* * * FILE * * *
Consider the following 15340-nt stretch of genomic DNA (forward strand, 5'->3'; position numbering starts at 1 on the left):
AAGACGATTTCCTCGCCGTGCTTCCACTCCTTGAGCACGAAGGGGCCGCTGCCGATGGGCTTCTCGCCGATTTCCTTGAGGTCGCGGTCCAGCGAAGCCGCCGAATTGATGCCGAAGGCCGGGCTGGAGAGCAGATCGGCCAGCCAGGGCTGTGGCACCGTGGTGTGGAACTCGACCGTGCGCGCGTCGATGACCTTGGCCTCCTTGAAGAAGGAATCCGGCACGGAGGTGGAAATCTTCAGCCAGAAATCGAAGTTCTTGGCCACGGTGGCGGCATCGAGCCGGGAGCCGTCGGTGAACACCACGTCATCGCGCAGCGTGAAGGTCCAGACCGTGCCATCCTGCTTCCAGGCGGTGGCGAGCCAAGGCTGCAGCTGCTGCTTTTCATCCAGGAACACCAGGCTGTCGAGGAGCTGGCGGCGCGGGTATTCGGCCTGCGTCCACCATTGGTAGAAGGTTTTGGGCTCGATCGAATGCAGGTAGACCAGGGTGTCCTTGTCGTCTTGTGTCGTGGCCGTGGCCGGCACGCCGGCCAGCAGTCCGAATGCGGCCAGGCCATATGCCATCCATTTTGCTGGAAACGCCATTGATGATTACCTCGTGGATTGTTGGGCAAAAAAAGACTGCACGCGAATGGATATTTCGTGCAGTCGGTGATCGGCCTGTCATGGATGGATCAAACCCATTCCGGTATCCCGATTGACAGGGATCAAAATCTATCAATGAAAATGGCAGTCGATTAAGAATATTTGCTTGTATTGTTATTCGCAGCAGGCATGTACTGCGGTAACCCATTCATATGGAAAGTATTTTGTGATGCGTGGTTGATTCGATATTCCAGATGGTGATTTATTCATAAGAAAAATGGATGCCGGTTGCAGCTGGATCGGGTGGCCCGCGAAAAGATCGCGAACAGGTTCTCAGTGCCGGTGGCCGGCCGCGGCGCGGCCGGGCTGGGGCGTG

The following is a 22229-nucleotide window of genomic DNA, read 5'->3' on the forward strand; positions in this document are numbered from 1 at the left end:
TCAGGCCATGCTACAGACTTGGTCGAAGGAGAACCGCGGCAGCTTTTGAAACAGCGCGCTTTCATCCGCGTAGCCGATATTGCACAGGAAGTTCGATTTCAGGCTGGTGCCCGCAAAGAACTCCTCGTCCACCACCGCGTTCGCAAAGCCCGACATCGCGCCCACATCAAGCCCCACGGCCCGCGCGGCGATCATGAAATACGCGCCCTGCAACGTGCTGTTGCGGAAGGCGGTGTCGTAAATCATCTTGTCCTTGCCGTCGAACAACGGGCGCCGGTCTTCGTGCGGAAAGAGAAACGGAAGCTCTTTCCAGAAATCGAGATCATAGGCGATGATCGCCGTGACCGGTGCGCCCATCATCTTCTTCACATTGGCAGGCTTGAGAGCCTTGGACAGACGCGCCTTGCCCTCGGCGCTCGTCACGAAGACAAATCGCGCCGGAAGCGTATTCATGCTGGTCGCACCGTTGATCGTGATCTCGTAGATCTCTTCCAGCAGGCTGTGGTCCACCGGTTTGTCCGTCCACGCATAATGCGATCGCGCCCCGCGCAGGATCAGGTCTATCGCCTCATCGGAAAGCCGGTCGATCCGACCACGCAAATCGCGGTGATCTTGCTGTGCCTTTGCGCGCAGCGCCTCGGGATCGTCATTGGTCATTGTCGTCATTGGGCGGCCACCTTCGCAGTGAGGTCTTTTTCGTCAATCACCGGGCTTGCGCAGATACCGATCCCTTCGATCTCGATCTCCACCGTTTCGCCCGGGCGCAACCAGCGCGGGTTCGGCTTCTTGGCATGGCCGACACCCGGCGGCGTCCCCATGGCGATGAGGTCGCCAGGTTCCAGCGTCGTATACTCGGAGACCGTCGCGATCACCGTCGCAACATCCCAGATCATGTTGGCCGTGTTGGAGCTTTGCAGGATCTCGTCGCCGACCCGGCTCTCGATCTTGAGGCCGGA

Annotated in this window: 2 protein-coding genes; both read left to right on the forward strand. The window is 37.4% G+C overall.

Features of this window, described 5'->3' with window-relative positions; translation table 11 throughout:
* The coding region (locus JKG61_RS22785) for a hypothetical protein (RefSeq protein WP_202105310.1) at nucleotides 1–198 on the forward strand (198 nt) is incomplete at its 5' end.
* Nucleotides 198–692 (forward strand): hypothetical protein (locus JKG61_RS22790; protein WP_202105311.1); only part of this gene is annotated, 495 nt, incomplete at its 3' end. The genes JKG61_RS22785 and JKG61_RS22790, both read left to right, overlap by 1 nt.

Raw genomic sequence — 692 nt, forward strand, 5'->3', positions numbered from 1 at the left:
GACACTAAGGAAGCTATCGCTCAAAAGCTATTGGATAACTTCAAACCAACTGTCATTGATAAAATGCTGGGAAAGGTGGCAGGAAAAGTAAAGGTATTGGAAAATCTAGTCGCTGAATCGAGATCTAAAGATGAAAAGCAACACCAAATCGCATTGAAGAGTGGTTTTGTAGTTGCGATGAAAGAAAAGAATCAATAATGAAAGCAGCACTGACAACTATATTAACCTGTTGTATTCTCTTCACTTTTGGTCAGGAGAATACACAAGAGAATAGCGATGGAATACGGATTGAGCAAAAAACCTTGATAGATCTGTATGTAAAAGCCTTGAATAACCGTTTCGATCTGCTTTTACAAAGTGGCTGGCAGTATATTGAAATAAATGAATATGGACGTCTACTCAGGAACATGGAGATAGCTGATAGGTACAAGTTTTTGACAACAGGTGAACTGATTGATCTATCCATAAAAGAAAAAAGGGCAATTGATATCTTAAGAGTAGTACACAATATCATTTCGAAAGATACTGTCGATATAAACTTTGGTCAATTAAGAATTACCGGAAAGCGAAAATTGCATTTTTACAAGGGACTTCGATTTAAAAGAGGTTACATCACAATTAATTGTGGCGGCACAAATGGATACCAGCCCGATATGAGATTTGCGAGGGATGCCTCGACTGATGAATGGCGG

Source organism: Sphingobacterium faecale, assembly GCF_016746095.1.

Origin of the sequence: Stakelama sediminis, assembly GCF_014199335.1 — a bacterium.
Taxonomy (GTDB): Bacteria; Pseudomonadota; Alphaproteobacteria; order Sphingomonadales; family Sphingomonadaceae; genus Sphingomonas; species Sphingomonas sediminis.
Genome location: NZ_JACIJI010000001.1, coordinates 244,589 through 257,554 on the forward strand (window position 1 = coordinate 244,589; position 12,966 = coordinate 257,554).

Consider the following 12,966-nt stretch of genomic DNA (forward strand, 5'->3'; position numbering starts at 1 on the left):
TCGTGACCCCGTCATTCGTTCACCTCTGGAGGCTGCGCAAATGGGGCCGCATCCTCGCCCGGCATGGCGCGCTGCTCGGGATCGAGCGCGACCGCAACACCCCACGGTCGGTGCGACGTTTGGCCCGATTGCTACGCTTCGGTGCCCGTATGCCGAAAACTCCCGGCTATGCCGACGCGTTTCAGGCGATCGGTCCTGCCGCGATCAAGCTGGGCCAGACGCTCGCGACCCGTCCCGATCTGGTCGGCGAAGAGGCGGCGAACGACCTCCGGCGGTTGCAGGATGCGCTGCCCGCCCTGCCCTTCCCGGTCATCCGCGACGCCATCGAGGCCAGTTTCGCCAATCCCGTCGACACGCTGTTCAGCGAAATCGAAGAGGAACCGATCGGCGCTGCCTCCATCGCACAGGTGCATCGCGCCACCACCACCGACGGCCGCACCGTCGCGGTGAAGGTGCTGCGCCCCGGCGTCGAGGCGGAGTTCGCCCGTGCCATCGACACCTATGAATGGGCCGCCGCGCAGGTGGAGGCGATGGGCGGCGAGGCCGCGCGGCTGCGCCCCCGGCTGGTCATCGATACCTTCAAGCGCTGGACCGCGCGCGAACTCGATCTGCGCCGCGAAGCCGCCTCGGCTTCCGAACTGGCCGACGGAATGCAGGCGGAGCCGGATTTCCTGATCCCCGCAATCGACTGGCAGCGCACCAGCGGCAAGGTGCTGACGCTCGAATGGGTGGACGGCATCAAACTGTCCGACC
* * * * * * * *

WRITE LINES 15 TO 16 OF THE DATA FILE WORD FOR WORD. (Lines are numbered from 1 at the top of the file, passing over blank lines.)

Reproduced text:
Consider the following 12,966-nt stretch of genomic DNA (forward strand, 5'->3'; position numbering starts at 1 on the left):
TCGTGACCCCGTCATTCGTTCACCTCTGGAGGCTGCGCAAATGGGGCCGCATCCTCGCCCGGCATGGCGCGCTGCTCGGGATCGAGCGCGACCGCAACACCCCACGGTCGGTGCGACGTTTGGCCCGATTGCTACGCTTCGGTGCCCGTATGCCGAAAACTCCCGGCTATGCCGACGCGTTTCAGGCGATCGGTCCTGCCGCGATCAAGCTGGGCCAGACGCTCGCGACCCGTCCCGATCTGGTCGGCGAAGAGGCGGCGAACGACCTCCGGCGGTTGCAGGATGCGCTGCCCGCCCTGCCCTTCCCGGTCATCCGCGACGCCATCGAGGCCAGTTTCGCCAATCCCGTCGACACGCTGTTCAGCGAAATCGAAGAGGAACCGATCGGCGCTGCCTCCATCGCACAGGTGCATCGCGCCACCACCACCGACGGCCGCACCGTCGCGGTGAAGGTGCTGCGCCCCGGCGTCGAGGCGGAGTTCGCCCGTGCCATCGACACCTATGAATGGGCCGCCGCGCAGGTGGAGGCGATGGGCGGCGAGGCCGCGCGGCTGCGCCCCCGGCTGGTCATCGATACCTTCAAGCGCTGGACCGCGCGCGAACTCGATCTGCGCCGCGAAGCCGCCTCGGCTTCCGAACTGGCCGACGGAATGCAGGCGGAGCCGGATTTCCTGATCCCCGCAATCGACTGGCAGCGCACCAGCGGCAAGGTGCTGACGCTCGAATGGGTGGACGGCATCAAACTGTCCGACC